At the break of day on festivals all the clergy go on ahead of the pope to the appointed station, excepting those whose duty it is to accompany him... and await the pontiff in the church, with the papal almoner and the bearers and the rest who carry crosses, sitting in the presbytery; the bishops, that is, on the left hand as they enter, the presbyters on the other hand on the right... Now when the pontiff draws near to the church, the collets and counsellors belonging to the district which is responsible for duty on that day, stand humbly awaiting him at the appointed spot, before he comes to the place where he will dismount: in like manner also the presbyter of the title or church at which the station is going to be held, together with the major-domos of the Roman Church, or the father of the hostelry, with the presbyter subordinate to him, and the sexton, carrying a censer out of respect to the pope; and they all bow their heads when he arrives. First the collets with the counsellors, then the presbyters with their [curates] having sought a blessing, separate into groups on either side, as their service requires, and go before the pontiff to the church...."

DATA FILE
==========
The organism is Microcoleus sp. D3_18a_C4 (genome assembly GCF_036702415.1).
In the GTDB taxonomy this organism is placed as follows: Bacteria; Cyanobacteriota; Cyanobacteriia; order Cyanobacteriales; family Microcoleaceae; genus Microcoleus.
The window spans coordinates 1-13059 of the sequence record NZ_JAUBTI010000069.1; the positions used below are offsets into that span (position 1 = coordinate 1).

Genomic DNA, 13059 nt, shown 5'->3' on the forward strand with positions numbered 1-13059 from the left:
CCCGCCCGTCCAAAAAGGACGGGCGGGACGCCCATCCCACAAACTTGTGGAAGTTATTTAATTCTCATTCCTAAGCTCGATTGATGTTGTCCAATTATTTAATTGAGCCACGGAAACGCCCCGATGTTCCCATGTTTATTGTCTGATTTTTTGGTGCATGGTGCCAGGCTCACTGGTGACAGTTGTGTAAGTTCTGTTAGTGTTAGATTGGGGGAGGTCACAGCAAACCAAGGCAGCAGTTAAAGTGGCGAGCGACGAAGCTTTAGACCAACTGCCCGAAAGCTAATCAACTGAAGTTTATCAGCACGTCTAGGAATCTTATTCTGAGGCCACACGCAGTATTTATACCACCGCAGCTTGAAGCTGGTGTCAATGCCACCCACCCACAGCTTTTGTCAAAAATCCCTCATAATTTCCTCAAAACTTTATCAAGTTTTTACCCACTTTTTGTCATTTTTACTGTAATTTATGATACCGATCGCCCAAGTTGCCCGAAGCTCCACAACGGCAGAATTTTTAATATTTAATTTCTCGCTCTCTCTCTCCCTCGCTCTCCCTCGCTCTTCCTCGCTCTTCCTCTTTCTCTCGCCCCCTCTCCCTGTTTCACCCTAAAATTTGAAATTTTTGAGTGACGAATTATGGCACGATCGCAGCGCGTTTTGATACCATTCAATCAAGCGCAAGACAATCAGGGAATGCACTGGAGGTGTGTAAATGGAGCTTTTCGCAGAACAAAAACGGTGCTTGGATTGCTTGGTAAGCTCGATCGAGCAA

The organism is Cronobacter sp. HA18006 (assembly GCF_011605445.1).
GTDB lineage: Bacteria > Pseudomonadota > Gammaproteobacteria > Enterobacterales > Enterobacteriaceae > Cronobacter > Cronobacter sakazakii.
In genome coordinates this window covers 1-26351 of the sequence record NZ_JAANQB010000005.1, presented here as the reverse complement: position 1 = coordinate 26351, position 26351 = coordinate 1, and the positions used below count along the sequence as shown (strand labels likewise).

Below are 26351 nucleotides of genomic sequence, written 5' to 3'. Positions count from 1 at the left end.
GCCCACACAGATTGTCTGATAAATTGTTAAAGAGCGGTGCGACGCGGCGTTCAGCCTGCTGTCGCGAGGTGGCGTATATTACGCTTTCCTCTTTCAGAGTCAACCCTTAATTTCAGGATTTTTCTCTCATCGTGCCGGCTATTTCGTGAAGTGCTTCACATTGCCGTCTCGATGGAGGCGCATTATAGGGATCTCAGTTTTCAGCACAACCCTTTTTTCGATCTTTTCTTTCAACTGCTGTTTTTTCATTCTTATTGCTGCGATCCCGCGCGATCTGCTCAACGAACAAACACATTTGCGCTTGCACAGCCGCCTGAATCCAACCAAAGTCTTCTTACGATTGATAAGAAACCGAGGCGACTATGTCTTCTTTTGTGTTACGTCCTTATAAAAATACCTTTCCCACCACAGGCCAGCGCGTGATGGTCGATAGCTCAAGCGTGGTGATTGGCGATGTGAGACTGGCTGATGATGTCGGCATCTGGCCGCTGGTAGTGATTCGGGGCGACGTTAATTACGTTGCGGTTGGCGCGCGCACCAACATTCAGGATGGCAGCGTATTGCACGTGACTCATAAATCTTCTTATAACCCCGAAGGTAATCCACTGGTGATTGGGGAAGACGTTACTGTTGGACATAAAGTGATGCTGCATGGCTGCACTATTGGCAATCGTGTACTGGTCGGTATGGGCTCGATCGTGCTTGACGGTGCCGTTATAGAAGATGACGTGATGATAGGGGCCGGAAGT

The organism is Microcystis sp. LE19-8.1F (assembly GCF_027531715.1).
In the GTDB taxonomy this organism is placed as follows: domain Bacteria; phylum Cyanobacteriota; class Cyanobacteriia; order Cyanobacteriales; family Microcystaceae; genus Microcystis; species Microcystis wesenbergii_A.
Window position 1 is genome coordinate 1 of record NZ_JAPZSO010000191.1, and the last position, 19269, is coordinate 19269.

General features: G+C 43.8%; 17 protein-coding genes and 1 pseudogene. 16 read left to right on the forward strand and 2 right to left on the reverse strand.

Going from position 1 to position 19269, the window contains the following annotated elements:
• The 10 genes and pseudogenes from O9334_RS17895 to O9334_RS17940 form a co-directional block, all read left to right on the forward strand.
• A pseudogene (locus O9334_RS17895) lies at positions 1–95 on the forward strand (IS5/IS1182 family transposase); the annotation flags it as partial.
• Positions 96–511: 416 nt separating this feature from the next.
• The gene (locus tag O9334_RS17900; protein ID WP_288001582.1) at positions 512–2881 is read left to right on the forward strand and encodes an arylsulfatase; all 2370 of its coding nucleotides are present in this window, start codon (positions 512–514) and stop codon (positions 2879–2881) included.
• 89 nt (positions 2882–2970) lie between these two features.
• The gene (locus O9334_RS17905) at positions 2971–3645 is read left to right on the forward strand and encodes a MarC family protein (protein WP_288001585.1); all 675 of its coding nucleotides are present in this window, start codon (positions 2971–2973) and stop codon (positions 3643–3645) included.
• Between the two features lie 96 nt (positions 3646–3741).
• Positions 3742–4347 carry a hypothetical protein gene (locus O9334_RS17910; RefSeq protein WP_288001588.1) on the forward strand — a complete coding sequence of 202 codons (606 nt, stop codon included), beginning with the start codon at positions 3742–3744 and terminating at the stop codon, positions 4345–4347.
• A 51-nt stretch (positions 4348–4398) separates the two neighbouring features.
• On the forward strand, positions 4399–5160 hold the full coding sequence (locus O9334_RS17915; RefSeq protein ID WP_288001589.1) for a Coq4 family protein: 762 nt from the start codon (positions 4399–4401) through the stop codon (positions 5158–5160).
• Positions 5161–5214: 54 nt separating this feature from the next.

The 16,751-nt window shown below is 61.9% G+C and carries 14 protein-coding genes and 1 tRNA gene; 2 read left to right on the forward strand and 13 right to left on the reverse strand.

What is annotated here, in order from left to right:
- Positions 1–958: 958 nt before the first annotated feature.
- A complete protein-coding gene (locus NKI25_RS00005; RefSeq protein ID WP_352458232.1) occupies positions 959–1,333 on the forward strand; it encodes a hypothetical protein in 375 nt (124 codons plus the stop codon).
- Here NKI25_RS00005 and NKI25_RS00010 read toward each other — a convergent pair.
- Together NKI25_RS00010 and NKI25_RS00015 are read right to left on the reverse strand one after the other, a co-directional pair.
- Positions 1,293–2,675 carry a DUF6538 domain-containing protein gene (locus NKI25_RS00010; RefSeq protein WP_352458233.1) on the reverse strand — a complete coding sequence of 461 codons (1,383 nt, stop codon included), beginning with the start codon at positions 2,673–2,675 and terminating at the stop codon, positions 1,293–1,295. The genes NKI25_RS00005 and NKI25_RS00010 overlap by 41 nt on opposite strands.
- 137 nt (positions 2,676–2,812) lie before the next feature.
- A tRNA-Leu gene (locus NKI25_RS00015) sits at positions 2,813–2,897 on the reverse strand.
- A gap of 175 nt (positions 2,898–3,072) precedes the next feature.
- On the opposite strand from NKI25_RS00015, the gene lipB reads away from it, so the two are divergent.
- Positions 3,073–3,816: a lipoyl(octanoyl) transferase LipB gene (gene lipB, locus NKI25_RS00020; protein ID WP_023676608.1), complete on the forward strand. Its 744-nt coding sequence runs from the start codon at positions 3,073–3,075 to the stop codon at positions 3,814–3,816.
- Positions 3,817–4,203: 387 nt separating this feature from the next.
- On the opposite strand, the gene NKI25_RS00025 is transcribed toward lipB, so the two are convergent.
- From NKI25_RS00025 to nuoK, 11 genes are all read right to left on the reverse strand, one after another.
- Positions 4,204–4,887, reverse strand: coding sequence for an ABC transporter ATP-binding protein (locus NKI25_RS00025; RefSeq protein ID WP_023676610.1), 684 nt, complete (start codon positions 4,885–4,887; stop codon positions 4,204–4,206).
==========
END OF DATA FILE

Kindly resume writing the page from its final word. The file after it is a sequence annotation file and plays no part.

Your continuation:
-- Ordo Romanus Primus, Appendix 1 (Atchley trans., p. 116-125)

Canon A. Croegaert in his work, The Mass: A Liturgical Commentary, likewise summarizes this particular manifestation of the statio as follows:
With regard to the actual celebration of the stations, it is important to distinguish clearly between those which occurred on feast days and those taking place on penitential days. On feast days, both the clergy and the people of Rome and the pope's retinue made their way directly to the church named as that of the stational celebration (statio)...

On feast days, there being no preliminary meeting at another church, and no procession, the clergy of the seven districts, the people, those who bore the seven stational crosses and the ministers charged with the guardianship of the sacred vessels, went directly to the stational church, where the priest in charge, the acolytes and the defensores waited before the door for the arrival of the pontiff, coming in procession from the Lateran.

-- The Mass: A Liturgical Commentary, Canon A. Croegaert, vol.1, p. 85-94

The Penitential Statio